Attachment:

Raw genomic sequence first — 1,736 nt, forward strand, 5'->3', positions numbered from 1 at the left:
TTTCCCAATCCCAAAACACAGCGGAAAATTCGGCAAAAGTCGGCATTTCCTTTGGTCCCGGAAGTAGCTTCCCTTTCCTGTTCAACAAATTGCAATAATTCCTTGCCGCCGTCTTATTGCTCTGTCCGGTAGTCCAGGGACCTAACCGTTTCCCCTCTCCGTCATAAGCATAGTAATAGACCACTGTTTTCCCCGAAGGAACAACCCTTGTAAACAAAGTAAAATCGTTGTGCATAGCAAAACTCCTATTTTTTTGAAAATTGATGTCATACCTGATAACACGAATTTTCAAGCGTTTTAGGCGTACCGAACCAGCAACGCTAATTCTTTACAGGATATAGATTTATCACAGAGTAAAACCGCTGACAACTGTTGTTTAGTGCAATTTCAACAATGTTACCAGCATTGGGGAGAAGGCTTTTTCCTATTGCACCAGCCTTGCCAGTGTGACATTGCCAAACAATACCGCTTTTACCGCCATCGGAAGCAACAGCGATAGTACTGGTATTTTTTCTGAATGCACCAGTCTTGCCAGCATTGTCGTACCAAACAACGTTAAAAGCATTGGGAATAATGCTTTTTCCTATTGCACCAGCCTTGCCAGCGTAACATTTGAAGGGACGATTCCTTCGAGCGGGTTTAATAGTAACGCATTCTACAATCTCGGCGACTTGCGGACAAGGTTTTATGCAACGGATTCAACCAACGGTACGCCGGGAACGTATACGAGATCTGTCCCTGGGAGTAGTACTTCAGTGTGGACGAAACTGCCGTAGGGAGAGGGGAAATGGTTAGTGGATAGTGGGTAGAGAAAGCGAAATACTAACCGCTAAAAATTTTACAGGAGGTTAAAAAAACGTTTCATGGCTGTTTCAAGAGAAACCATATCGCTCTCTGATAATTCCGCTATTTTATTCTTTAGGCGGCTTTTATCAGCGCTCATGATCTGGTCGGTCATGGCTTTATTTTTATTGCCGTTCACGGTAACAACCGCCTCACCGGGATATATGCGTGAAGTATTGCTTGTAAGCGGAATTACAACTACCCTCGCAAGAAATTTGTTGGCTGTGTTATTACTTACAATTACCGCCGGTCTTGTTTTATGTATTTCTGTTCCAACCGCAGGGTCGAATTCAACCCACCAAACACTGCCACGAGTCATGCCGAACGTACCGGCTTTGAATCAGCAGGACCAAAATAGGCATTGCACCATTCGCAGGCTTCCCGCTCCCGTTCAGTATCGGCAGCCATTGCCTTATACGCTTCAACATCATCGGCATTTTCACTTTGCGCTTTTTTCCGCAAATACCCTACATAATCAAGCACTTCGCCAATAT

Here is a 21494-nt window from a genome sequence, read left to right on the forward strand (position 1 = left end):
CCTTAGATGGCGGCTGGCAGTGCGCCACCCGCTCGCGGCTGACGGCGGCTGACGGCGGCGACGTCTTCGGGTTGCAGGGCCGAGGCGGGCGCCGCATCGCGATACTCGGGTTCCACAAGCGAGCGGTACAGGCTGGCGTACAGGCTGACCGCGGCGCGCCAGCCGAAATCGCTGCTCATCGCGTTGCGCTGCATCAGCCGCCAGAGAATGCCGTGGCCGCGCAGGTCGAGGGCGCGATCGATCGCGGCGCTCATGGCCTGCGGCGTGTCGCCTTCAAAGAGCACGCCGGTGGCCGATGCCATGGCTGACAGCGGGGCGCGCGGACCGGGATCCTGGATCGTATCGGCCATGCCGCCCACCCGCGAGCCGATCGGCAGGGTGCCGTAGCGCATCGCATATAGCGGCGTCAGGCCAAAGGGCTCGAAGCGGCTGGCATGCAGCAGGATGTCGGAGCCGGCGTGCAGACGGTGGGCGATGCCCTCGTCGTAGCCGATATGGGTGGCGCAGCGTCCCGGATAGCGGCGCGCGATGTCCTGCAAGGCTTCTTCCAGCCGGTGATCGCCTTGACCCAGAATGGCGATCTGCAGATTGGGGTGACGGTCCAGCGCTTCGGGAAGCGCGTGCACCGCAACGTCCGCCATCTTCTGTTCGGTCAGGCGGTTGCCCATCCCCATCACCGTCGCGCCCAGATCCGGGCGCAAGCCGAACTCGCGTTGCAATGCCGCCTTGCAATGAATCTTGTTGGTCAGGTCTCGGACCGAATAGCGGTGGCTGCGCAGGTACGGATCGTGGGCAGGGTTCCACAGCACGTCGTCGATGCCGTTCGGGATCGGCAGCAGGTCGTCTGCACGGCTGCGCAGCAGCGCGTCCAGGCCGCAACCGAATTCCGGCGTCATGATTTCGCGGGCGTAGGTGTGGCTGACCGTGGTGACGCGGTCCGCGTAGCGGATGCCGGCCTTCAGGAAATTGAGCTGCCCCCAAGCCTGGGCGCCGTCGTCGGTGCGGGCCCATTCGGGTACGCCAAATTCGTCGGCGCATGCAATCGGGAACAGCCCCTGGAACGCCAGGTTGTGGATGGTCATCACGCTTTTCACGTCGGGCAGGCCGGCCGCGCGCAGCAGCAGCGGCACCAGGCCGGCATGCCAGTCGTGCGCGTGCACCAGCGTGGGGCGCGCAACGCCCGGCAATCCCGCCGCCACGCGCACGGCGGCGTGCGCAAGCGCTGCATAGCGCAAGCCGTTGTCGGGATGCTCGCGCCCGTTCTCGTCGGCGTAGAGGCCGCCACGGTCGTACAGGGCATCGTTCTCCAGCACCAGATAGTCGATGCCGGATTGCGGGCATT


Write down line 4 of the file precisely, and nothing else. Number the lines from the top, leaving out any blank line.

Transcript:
CCTTAGATGGCGGCTGGCAGTGCGCCACCCGCTCGCGGCTGACGGCGGCTGACGGCGGCGACGTCTTCGGGTTGCAGGGCCGAGGCGGGCGCCGCATCGCGATACTCGGGTTCCACAAGCGAGCGGTACAGGCTGGCGTACAGGCTGACCGCGGCGCGCCAGCCGAAATCGCTGCTCATCGCGTTGCGCTGCATCAGCCGCCAGAGAATGCCGTGGCCGCGCAGGTCGAGGGCGCGATCGATCGCGGCGCTCATGGCCTGCGGCGTGTCGCCTTCAAAGAGCACGCCGGTGGCCGATGCCATGGCTGACAGCGGGGCGCGCGGACCGGGATCCTGGATCGTATCGGCCATGCCGCCCACCCGCGAGCCGATCGGCAGGGTGCCGTAGCGCATCGCATATAGCGGCGTCAGGCCAAAGGGCTCGAAGCGGCTGGCATGCAGCAGGATGTCGGAGCCGGCGTGCAGACGGTGGGCGATGCCCTCGTCGTAGCCGATATGGGTGGCGCAGCGTCCCGGATAGCGGCGCGCGATGTCCTGCAAGGCTTCTTCCAGCCGGTGATCGCCTTGACCCAGAATGGCGATCTGCAGATTGGGGTGACGGTCCAGCGCTTCGGGAAGCGCGTGCACCGCAACGTCCGCCATCTTCTGTTCGGTCAGGCGGTTGCCCATCCCCATCACCGTCGCGCCCAGATCCGGGCGCAAGCCGAACTCGCGTTGCAATGCCGCCTTGCAATGAATCTTGTTGGTCAGGTCTCGGACCGAATAGCGGTGGCTGCGCAGGTACGGATCGTGGGCAGGGTTCCACAGCACGTCGTCGATGCCGTTCGGGATCGGCAGCAGGTCGTCTGCACGGCTGCGCAGCAGCGCGTCCAGGCCGCAACCGAATTCCGGCGTCATGATTTCGCGGGCGTAGGTGTGGCTGACCGTGGTGACGCGGTCCGCGTAGCGGATGCCGGCCTTCAGGAAATTGAGCTGCCCCCAAGCCTGGGCGCCGTCGTCGGTGCGGGCCCATTCGGGTACGCCAAATTCGTCGGCGCATGCAATCGGGAACAGCCCCTGGAACGCCAGGTTGTGGATGGTCATCACGCTTTTCACGTCGGGCAGGCCGGCCGCGCGCAGCAGCAGCGGCACCAGGCCGGCATGCCAGTCGTGCGCGTGCACCAGCGTGGGGCGCGCAACGCCCGGCAATCCCGCCGCCACGCGCACGGCGGCGTGCGCAAGCGCTGCATAGCGCAAGCCGTTGTCGGGATGCTCGCGCCCGTTCTCGTCGGCGTAGAGGCCGCCACGGTCGTACAGGGCATCGTTCTCCAGCACCAGATAGTCGATGCCGGATTGCGGGCATT